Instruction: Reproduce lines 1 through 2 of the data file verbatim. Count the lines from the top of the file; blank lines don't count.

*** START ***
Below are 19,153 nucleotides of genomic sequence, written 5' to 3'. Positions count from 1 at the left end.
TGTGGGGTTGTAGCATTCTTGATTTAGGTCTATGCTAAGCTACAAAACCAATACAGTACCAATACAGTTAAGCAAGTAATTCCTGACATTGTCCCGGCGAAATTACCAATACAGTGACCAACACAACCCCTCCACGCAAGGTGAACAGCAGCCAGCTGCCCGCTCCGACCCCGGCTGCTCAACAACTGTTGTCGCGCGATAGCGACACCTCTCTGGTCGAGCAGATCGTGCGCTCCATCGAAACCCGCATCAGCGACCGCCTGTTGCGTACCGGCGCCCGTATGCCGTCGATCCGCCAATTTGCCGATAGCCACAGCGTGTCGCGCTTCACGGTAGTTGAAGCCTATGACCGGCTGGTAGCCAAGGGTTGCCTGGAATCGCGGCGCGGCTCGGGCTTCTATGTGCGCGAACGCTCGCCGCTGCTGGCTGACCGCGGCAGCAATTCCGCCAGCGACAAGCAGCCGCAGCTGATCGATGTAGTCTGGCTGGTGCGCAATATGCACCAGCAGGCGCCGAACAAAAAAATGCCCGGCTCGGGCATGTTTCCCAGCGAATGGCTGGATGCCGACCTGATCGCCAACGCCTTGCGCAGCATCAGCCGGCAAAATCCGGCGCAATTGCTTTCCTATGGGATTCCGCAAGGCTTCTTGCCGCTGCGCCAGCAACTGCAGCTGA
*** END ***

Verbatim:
Below are 19,153 nucleotides of genomic sequence, written 5' to 3'. Positions count from 1 at the left end.
TGTGGGGTTGTAGCATTCTTGATTTAGGTCTATGCTAAGCTACAAAACCAATACAGTACCAATACAGTTAAGCAAGTAATTCCTGACATTGTCCCGGCGAAATTACCAATACAGTGACCAACACAACCCCTCCACGCAAGGTGAACAGCAGCCAGCTGCCCGCTCCGACCCCGGCTGCTCAACAACTGTTGTCGCGCGATAGCGACACCTCTCTGGTCGAGCAGATCGTGCGCTCCATCGAAACCCGCATCAGCGACCGCCTGTTGCGTACCGGCGCCCGTATGCCGTCGATCCGCCAATTTGCCGATAGCCACAGCGTGTCGCGCTTCACGGTAGTTGAAGCCTATGACCGGCTGGTAGCCAAGGGTTGCCTGGAATCGCGGCGCGGCTCGGGCTTCTATGTGCGCGAACGCTCGCCGCTGCTGGCTGACCGCGGCAGCAATTCCGCCAGCGACAAGCAGCCGCAGCTGATCGATGTAGTCTGGCTGGTGCGCAATATGCACCAGCAGGCGCCGAACAAAAAAATGCCCGGCTCGGGCATGTTTCCCAGCGAATGGCTGGATGCCGACCTGATCGCCAACGCCTTGCGCAGCATCAGCCGGCAAAATCCGGCGCAATTGCTTTCCTATGGGATTCCGCAAGGCTTCTTGCCGCTGCGCCAGCAACTGCAGCTGA